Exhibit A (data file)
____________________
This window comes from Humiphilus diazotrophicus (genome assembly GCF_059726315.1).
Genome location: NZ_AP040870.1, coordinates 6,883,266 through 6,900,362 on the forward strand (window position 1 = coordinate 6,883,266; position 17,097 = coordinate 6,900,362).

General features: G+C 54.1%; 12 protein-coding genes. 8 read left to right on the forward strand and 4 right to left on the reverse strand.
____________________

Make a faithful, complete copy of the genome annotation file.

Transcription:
This window comes from Humiphilus diazotrophicus (genome assembly GCF_059726315.1).
Genome location: NZ_AP040870.1, coordinates 6,883,266 through 6,900,362 on the forward strand (window position 1 = coordinate 6,883,266; position 17,097 = coordinate 6,900,362).

General features: G+C 54.1%; 12 protein-coding genes. 8 read left to right on the forward strand and 4 right to left on the reverse strand.